Each winter, POTUS addresses a joint session of the U.S. Congress to proclaim that the State of the Union is strong – then proceeds to spend the next hour-plus enumerating how the administration would address the litany of problems the country always faces.
In the face of raging inflation, supply chain slowdowns, Covid-related Chinese factory shutdowns, worker shortages, increasing e-commerce encroachment on brick & mortar, and assorted other operational speed bumps, consumer technology industry stakeholders tend to be – need to be – a bit more realistic.
“While most business leaders are optimistic by nature, I prefer to deal with probabilities,” CTA president & CEO Gary Shapiro pessimistically lays out in a recent article, “Prepare For the Recession,” in which he reluctantly predicts an inevitable economic deterioration.
As in any set of conditions, some operations brave unsettled business conditions better than others, and both want and need to interpret a picture of the sun on the horizon as rising rather than setting. “What we see in the industry today, is that like at any time, depending on the specific market segment, there may be some ebbs and flows,” philosophizes James Fishler, SVP of Samsung’s American Home Entertainment Division, “but overall, the industry looks strong and is growing when compared to pre-pandemic levels.”
“When looking at the state of the industry, it’s beginning to look like growth is returning to pre-pandemic levels across different consumer technology categories and products,” agrees Tyler Ishida, president of Sony Electronics’ Consumer Business Group, who also advises that “the market outlook truly depends on which products and categories we are looking at, since not all categories are created equal.”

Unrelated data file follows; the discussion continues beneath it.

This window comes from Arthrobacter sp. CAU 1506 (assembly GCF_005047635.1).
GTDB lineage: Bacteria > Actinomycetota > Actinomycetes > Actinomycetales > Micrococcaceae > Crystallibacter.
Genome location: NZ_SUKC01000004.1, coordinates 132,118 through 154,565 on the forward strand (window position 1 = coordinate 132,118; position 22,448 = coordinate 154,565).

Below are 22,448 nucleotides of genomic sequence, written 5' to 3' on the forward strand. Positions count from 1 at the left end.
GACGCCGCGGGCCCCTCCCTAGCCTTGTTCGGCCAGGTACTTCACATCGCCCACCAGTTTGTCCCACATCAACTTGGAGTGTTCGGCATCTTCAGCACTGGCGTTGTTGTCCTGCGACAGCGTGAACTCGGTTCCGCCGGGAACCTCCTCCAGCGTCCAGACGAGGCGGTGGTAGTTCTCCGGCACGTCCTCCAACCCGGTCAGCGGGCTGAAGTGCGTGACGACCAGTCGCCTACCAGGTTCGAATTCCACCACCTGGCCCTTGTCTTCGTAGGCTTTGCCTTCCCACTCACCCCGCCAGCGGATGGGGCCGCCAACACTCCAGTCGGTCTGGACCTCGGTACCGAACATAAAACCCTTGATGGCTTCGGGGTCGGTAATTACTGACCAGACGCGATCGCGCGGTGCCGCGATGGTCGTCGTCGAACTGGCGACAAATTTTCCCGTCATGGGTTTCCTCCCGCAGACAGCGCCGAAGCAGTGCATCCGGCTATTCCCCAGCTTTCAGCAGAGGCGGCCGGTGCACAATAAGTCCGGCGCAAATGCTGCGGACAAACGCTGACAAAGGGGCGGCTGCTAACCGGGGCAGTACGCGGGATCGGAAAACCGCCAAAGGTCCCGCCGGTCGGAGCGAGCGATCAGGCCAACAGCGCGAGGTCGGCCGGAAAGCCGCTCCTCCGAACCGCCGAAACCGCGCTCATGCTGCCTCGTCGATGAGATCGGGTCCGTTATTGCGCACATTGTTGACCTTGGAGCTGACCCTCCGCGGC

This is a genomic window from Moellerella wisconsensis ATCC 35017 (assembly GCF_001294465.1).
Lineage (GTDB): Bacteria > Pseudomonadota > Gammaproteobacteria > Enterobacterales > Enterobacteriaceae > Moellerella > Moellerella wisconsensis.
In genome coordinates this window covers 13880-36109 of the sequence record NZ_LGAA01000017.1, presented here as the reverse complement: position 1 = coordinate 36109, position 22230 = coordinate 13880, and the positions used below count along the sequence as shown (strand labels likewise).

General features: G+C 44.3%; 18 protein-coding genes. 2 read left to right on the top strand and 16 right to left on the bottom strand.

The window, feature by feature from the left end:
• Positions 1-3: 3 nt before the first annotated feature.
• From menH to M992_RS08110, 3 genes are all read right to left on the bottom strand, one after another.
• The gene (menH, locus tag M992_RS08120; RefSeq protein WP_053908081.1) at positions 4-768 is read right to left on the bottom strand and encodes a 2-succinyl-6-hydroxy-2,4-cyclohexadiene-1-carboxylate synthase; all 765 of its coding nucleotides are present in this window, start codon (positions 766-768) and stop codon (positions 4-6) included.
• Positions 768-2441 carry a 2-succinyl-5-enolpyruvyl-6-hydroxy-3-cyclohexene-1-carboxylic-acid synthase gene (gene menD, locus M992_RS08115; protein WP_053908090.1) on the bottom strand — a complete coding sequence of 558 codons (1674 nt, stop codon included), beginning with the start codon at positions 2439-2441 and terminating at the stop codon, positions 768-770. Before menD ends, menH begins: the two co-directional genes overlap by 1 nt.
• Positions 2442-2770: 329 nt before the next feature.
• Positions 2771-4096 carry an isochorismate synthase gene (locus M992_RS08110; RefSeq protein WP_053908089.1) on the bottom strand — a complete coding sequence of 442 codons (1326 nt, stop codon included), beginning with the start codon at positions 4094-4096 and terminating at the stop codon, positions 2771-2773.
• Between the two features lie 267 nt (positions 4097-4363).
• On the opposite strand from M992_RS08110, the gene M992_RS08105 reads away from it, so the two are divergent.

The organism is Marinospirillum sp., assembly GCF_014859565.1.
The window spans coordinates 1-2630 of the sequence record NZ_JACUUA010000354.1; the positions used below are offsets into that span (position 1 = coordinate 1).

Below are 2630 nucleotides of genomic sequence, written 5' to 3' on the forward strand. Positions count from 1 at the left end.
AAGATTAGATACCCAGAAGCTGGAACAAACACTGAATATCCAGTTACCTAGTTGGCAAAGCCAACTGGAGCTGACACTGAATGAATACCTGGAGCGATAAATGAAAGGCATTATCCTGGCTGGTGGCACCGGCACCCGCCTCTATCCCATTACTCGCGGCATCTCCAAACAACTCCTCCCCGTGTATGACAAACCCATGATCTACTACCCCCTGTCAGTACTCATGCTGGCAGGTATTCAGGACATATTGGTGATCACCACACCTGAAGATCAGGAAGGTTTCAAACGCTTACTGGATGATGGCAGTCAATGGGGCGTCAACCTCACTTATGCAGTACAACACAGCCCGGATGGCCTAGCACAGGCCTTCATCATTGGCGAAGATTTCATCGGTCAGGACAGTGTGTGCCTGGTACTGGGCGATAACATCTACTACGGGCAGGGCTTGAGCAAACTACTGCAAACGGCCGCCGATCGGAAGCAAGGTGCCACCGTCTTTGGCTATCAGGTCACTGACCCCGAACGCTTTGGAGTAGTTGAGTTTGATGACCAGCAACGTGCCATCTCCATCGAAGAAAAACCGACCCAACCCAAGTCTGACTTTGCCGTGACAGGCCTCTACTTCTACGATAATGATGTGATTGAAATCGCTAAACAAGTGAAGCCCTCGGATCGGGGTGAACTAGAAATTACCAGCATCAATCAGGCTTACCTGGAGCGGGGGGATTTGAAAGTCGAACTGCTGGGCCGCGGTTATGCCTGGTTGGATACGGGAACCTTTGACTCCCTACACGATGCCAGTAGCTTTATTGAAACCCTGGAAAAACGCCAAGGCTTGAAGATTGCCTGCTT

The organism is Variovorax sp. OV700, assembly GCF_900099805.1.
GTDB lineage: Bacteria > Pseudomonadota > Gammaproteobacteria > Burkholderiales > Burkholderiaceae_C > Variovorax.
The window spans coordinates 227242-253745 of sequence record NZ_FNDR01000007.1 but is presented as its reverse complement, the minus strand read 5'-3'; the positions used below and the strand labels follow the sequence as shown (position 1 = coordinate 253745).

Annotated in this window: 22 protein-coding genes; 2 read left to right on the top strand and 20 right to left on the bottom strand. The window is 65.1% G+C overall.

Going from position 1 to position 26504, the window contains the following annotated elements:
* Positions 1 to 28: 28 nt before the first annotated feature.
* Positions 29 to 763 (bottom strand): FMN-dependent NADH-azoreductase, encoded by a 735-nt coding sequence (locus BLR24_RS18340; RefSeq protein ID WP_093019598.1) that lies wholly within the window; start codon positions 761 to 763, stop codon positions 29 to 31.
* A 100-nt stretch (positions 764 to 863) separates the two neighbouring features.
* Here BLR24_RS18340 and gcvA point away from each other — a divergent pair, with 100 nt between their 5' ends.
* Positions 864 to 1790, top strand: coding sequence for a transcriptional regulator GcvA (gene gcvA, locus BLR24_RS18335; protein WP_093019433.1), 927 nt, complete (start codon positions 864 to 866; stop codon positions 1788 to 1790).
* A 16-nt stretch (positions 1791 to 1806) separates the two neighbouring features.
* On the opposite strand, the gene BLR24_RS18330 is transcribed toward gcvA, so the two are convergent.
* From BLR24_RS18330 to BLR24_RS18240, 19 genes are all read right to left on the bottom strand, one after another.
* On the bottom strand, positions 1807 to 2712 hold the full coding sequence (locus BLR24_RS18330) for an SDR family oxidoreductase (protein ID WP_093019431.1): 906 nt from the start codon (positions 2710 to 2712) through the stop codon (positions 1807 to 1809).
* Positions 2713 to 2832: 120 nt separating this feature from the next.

“Overall, the CE industry is rapidly returning to pre-pandemic trends,” echoes Andrew Sivori, head of Go-to-Market Strategy for LG USA’s Home Entertainment Division, who then adds his own caveats. “However, it is struggling over withdrawal from the stimulus money ‘sugar high’ it experienced over the past two years. As it has for decades, though, it continues to adapt to ever-changing consumer expectations and behaviors.”
TCL’s new SVP, Chris Hamdorf, isn’t as sanguine as his major manufacturer compatriots, however. “The industry is down year-over-year as consumers are choosing to spend money on travel and experiences as opposed to household goods like TVs,” he states frankly, noting that conditions are “forcing retailers and manufacturers to plan their business much further out.”
It’s Getting Better All the Time
Major manufacturer optimism is likely buoyed by the consumer technology industry’s historic ability to buck economic downturns. “In general, NPD believes that tech remains in a very strong position compared to some of the challenges in the overall economy,” reports Stephen Baker, the soon-to-be-retiring VP and industry advisor for NPD Group’s Technology & Mobile sector. “Clearly the first half of 2022 will be very difficult as the comparisons are very challenging from the stimulus-induced first half of 2021 growth rates. And no one is downplaying the challenges of growing against two years of Covid-induced sales growth. But the prospects for when the market begins to shake off those hangovers look very good. Even now, as we look at current results, we see most major categories delivering volumes at 2019 levels or, in some cases, above 2019 levels, which obviously bodes well for the long-term growth of consumer hardware.”
Especially able to gird itself against the vicissitudes of recession and inflation is the more premium end of the market, such as video- and audio products sold by independent dealers, the traditional heart of the CE business. “The state of the industry remains robust within the independent channel,” insists Lee McDonald, VP of consumer electronics for the Nationwide Marketing Group. “We have seen key vendor partners increase production and back-stock levels beyond 2021 levels… While e-commerce remains strong, we are seeing a pronounced return to in-person shopping, buoyed by a strong ‘tock’ cycle of new product and technology introduction.”